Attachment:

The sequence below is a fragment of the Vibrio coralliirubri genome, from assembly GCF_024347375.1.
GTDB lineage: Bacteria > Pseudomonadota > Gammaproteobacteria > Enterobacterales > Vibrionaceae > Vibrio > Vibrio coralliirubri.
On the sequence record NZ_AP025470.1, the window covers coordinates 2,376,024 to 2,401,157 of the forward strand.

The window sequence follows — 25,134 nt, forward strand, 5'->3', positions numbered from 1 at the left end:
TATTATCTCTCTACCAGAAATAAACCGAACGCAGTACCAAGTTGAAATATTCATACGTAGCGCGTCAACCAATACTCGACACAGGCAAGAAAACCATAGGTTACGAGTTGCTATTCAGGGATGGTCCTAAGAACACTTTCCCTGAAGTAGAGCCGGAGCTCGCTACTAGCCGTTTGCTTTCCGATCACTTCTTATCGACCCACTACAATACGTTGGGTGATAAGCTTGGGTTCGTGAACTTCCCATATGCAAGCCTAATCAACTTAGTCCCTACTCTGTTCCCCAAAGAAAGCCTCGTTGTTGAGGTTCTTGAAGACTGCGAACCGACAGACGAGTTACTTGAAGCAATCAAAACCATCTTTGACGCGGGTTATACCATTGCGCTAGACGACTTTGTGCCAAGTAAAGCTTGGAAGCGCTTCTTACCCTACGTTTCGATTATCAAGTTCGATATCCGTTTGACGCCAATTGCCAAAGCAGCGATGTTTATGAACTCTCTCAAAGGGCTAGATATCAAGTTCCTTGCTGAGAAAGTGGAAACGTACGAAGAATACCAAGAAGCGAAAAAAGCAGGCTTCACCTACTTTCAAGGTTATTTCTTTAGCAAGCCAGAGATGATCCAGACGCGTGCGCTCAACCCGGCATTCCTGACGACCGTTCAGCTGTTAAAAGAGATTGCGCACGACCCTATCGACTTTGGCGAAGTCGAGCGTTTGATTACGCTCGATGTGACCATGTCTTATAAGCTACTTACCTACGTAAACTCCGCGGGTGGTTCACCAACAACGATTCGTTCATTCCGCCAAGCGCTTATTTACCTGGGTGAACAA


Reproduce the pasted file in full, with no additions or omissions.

The sequence below is a fragment of the Vibrio coralliirubri genome, from assembly GCF_024347375.1.
GTDB lineage: Bacteria > Pseudomonadota > Gammaproteobacteria > Enterobacterales > Vibrionaceae > Vibrio > Vibrio coralliirubri.
On the sequence record NZ_AP025470.1, the window covers coordinates 2,376,024 to 2,401,157 of the forward strand.

The window sequence follows — 25,134 nt, forward strand, 5'->3', positions numbered from 1 at the left end:
TATTATCTCTCTACCAGAAATAAACCGAACGCAGTACCAAGTTGAAATATTCATACGTAGCGCGTCAACCAATACTCGACACAGGCAAGAAAACCATAGGTTACGAGTTGCTATTCAGGGATGGTCCTAAGAACACTTTCCCTGAAGTAGAGCCGGAGCTCGCTACTAGCCGTTTGCTTTCCGATCACTTCTTATCGACCCACTACAATACGTTGGGTGATAAGCTTGGGTTCGTGAACTTCCCATATGCAAGCCTAATCAACTTAGTCCCTACTCTGTTCCCCAAAGAAAGCCTCGTTGTTGAGGTTCTTGAAGACTGCGAACCGACAGACGAGTTACTTGAAGCAATCAAAACCATCTTTGACGCGGGTTATACCATTGCGCTAGACGACTTTGTGCCAAGTAAAGCTTGGAAGCGCTTCTTACCCTACGTTTCGATTATCAAGTTCGATATCCGTTTGACGCCAATTGCCAAAGCAGCGATGTTTATGAACTCTCTCAAAGGGCTAGATATCAAGTTCCTTGCTGAGAAAGTGGAAACGTACGAAGAATACCAAGAAGCGAAAAAAGCAGGCTTCACCTACTTTCAAGGTTATTTCTTTAGCAAGCCAGAGATGATCCAGACGCGTGCGCTCAACCCGGCATTCCTGACGACCGTTCAGCTGTTAAAAGAGATTGCGCACGACCCTATCGACTTTGGCGAAGTCGAGCGTTTGATTACGCTCGATGTGACCATGTCTTATAAGCTACTTACCTACGTAAACTCCGCGGGTGGTTCACCAACAACGATTCGTTCATTCCGCCAAGCGCTTATTTACCTGGGTGAACAA